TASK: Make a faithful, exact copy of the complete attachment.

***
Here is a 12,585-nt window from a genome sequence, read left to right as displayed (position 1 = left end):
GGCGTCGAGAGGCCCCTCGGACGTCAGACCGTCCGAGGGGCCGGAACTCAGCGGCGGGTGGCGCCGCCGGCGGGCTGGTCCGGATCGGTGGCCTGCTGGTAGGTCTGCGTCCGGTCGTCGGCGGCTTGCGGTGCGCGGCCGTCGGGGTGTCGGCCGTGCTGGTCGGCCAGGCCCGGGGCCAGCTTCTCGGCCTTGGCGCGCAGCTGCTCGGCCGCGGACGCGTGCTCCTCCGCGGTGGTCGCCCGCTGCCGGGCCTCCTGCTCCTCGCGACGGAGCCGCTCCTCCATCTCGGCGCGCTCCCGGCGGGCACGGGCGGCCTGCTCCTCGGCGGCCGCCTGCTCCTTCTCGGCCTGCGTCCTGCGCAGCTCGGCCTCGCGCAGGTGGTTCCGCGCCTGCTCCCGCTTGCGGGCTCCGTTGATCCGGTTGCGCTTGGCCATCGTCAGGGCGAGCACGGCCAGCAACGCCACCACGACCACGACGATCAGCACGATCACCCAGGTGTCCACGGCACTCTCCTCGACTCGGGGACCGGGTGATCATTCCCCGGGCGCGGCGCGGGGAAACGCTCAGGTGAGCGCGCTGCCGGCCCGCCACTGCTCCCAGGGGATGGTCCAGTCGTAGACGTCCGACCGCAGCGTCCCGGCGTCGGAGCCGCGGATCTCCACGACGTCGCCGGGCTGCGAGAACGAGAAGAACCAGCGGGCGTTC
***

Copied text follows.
Here is a 12,585-nt window from a genome sequence, read left to right as displayed (position 1 = left end):
GGCGTCGAGAGGCCCCTCGGACGTCAGACCGTCCGAGGGGCCGGAACTCAGCGGCGGGTGGCGCCGCCGGCGGGCTGGTCCGGATCGGTGGCCTGCTGGTAGGTCTGCGTCCGGTCGTCGGCGGCTTGCGGTGCGCGGCCGTCGGGGTGTCGGCCGTGCTGGTCGGCCAGGCCCGGGGCCAGCTTCTCGGCCTTGGCGCGCAGCTGCTCGGCCGCGGACGCGTGCTCCTCCGCGGTGGTCGCCCGCTGCCGGGCCTCCTGCTCCTCGCGACGGAGCCGCTCCTCCATCTCGGCGCGCTCCCGGCGGGCACGGGCGGCCTGCTCCTCGGCGGCCGCCTGCTCCTTCTCGGCCTGCGTCCTGCGCAGCTCGGCCTCGCGCAGGTGGTTCCGCGCCTGCTCCCGCTTGCGGGCTCCGTTGATCCGGTTGCGCTTGGCCATCGTCAGGGCGAGCACGGCCAGCAACGCCACCACGACCACGACGATCAGCACGATCACCCAGGTGTCCACGGCACTCTCCTCGACTCGGGGACCGGGTGATCATTCCCCGGGCGCGGCGCGGGGAAACGCTCAGGTGAGCGCGCTGCCGGCCCGCCACTGCTCCCAGGGGATGGTCCAGTCGTAGACGTCCGACCGCAGCGTCCCGGCGTCGGAGCCGCGGATCTCCACGACGTCGCCGGGCTGCGAGAACGAGAAGAACCAGCGGGCGTTC